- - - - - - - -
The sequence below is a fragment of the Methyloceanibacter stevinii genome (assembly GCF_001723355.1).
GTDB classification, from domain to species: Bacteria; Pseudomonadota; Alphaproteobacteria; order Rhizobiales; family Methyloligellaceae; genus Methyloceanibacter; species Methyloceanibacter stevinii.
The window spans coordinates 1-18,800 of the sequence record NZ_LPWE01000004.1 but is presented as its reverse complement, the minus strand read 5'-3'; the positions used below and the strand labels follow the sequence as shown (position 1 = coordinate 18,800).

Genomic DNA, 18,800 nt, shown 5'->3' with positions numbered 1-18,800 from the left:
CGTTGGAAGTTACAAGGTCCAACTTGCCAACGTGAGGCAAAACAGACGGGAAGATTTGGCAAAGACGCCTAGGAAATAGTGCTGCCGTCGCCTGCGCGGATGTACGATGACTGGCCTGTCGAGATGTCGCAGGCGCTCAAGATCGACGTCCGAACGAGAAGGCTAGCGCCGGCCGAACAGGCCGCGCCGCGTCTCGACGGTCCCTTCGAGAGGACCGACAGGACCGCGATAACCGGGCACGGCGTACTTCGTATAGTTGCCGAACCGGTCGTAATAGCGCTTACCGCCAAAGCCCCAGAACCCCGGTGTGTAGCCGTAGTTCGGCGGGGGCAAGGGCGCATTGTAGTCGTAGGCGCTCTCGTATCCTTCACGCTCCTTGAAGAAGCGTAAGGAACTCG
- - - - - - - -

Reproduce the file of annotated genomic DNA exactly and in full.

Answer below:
The sequence below is a fragment of the Methyloceanibacter stevinii genome (assembly GCF_001723355.1).
GTDB classification, from domain to species: Bacteria; Pseudomonadota; Alphaproteobacteria; order Rhizobiales; family Methyloligellaceae; genus Methyloceanibacter; species Methyloceanibacter stevinii.
The window spans coordinates 1-18,800 of the sequence record NZ_LPWE01000004.1 but is presented as its reverse complement, the minus strand read 5'-3'; the positions used below and the strand labels follow the sequence as shown (position 1 = coordinate 18,800).

Genomic DNA, 18,800 nt, shown 5'->3' with positions numbered 1-18,800 from the left:
CGTTGGAAGTTACAAGGTCCAACTTGCCAACGTGAGGCAAAACAGACGGGAAGATTTGGCAAAGACGCCTAGGAAATAGTGCTGCCGTCGCCTGCGCGGATGTACGATGACTGGCCTGTCGAGATGTCGCAGGCGCTCAAGATCGACGTCCGAACGAGAAGGCTAGCGCCGGCCGAACAGGCCGCGCCGCGTCTCGACGGTCCCTTCGAGAGGACCGACAGGACCGCGATAACCGGGCACGGCGTACTTCGTATAGTTGCCGAACCGGTCGTAATAGCGCTTACCGCCAAAGCCCCAGAACCCCGGTGTGTAGCCGTAGTTCGGCGGGGGCAAGGGCGCATTGTAGTCGTAGGCGCTCTCGTATCCTTCACGCTCCTTGAAGAAGCGTAAGGAACTCG